The tomb is still empty. Really, it is.
The peeps have been eaten [or at least mostly eaten], the baskets emptied of their sugary substances and plastic grass, and the Easter egg hunts are a distant memory. It’s the week after, and the tomb is still empty.
In Luke’s Gospel story, a group of women discovered an empty tomb and no body, and two guys in shiny, white clothes [apparently part of some Elvis impersonator caravan]. And they were happy, because they were told that Jesus was no longer dead in the tomb. So they rushed to their friends the disciples, and told them, and were met with sarcasm and rebuttal. They were called foolish. Only one of the men, Peter, decided to make his way to the tomb, and of course, when he did, it was empty.
Now we shift to John’s story, so put on your seatbelts. We’re not in Luke-Kansas anymore!
John sets the stage for us and says that it’s evening, and all the doors of the disciples’ house are locked. They were afraid, not of the Jews in general [because that would include most of them], but afraid of the religious and political authorities who they felt were out there looking for any followers of this Jesus of Nazareth who had died. Add to that the fact that the body of Jesus had gone missing, and well, the disciples didn’t want anything to do with that. They were keeping their heads down.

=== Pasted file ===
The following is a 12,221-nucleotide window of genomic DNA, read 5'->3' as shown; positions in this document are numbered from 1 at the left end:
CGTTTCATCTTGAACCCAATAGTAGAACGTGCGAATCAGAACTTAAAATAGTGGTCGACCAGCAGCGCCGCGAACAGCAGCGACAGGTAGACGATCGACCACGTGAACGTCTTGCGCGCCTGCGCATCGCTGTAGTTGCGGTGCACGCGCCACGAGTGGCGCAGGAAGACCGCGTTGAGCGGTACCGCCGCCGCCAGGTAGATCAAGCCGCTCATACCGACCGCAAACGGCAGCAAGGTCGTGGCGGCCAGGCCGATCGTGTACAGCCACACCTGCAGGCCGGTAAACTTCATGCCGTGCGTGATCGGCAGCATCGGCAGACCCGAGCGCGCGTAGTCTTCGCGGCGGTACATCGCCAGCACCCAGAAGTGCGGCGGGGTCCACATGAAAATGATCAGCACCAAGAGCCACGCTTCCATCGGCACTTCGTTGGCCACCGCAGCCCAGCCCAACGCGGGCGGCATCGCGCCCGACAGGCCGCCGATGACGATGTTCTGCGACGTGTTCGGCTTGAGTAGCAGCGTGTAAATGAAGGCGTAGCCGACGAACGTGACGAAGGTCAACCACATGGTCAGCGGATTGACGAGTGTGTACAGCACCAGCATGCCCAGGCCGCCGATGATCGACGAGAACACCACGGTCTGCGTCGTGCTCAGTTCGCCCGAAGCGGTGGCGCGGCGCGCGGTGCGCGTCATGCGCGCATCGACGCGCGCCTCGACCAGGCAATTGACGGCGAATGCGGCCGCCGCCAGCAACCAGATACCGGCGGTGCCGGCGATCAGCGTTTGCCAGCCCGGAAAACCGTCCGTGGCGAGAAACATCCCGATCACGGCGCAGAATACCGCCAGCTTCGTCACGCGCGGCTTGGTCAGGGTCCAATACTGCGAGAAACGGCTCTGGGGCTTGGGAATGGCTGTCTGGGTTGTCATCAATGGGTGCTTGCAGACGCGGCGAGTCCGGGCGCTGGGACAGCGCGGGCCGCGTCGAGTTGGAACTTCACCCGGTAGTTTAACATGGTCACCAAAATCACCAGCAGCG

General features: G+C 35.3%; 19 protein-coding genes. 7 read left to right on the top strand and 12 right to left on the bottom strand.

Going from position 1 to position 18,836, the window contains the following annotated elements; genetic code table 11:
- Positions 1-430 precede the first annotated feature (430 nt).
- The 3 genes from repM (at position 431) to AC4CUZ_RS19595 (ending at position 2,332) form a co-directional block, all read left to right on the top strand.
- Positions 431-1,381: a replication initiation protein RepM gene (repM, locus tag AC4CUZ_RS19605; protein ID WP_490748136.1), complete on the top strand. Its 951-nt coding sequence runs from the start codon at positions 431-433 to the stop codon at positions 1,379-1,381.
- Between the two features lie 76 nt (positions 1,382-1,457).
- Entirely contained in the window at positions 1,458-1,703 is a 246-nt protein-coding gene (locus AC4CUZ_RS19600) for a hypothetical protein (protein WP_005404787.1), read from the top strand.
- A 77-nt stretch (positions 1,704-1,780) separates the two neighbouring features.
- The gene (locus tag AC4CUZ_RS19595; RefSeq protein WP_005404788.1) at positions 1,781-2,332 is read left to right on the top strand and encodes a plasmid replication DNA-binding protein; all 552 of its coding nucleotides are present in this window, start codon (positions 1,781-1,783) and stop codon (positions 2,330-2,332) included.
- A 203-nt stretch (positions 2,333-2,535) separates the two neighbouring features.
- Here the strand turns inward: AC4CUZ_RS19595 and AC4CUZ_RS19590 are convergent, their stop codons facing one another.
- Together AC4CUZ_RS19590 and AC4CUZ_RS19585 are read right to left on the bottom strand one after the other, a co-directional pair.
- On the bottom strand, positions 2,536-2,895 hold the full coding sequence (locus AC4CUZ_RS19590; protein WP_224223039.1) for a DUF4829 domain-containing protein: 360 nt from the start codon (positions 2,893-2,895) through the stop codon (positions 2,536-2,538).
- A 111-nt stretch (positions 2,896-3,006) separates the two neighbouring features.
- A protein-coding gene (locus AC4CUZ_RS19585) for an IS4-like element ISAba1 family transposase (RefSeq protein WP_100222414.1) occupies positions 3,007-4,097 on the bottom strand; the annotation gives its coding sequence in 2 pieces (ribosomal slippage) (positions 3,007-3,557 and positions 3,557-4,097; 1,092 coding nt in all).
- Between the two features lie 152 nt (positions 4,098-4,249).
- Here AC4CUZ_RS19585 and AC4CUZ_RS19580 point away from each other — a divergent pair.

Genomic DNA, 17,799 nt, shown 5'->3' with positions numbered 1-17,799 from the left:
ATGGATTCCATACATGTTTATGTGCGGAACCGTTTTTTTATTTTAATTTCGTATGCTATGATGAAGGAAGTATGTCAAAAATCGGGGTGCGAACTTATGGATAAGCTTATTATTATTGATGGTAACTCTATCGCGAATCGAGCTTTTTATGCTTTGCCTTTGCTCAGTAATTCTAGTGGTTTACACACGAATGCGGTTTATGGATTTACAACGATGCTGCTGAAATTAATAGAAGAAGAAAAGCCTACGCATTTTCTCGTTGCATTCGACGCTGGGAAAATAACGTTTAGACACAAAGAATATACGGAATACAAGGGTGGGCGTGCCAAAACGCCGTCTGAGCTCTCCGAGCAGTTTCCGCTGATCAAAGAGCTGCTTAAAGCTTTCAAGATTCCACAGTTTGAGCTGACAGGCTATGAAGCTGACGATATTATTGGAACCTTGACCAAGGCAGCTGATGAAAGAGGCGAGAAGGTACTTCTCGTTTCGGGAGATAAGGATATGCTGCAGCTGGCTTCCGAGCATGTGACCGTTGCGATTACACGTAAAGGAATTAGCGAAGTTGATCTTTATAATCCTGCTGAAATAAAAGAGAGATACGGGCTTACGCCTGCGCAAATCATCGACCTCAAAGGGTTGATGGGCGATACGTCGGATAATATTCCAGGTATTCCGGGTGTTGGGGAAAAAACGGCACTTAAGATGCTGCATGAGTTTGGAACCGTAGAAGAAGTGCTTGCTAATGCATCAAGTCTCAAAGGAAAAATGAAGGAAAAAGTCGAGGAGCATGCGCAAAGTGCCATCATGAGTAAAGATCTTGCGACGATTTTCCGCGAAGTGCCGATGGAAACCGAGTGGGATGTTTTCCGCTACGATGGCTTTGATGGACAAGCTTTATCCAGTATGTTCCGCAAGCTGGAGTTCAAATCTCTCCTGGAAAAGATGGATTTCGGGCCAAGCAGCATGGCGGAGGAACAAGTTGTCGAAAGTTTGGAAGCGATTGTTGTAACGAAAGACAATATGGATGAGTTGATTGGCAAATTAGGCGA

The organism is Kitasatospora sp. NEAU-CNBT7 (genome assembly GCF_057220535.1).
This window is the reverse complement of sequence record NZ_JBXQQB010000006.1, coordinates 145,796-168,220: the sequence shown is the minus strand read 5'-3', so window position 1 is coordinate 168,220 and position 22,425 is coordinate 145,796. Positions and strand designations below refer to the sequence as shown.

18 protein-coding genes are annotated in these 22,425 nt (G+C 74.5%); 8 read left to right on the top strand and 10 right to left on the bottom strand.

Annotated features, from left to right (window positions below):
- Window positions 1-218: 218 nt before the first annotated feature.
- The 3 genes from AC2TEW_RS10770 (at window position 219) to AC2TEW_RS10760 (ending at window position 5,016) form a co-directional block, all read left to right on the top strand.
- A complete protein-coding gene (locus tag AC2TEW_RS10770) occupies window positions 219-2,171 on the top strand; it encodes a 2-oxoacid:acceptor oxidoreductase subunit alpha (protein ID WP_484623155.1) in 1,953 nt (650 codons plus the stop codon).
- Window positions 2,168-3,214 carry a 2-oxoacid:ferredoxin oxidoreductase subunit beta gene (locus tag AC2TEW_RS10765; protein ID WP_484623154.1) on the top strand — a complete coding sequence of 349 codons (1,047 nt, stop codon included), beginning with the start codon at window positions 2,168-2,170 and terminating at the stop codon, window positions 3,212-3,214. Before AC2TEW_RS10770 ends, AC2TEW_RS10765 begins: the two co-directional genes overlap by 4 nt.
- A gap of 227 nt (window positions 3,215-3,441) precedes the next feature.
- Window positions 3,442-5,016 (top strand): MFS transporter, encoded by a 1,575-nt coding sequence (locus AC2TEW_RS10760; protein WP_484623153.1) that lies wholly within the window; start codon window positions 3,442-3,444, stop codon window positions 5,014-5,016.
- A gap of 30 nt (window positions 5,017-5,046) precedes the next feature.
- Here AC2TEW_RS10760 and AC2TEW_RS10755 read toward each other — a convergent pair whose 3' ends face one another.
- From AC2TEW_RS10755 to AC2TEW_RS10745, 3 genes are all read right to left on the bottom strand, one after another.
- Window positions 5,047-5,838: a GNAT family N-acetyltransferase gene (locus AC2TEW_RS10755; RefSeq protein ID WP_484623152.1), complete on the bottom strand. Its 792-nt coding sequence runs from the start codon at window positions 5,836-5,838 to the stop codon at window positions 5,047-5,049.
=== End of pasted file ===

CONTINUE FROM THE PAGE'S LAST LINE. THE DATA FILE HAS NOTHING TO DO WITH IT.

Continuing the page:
But, in the all-of-a-sudden, freaky-John style, Jesus appears out of nowhere. He says: Shalom, peace be with you, and then shows them his hands and his side. The disciples are happy about this whole seeing Jesus again thing. This was pretty cool. After all, to this point, they had done nothing but deny, run away, and betray. And then they locked themselves inside their house after the women disciples told them that the body was missing. And now. Jesus was here! Great.
Like a broken record, Jesus says Shalom again. And: As the Father has sent me, so I send you.
Then Jesus breathes on them [though I don’t imagine some weird, awkward breathing like when you eat garlicy food and want your friend to smell your breath].
I imagine a more symbolic sort of breath like in Genesis’ creation story. A breath that gives life or purpose. Perhaps a breath to help them remember? The women already did remember the things that Jesus said and did. But these disciples, because they were afraid, had forgotten. Well, here comes the answer to our question about the whole breathing thing, because John’s author tells us that Jesus then said: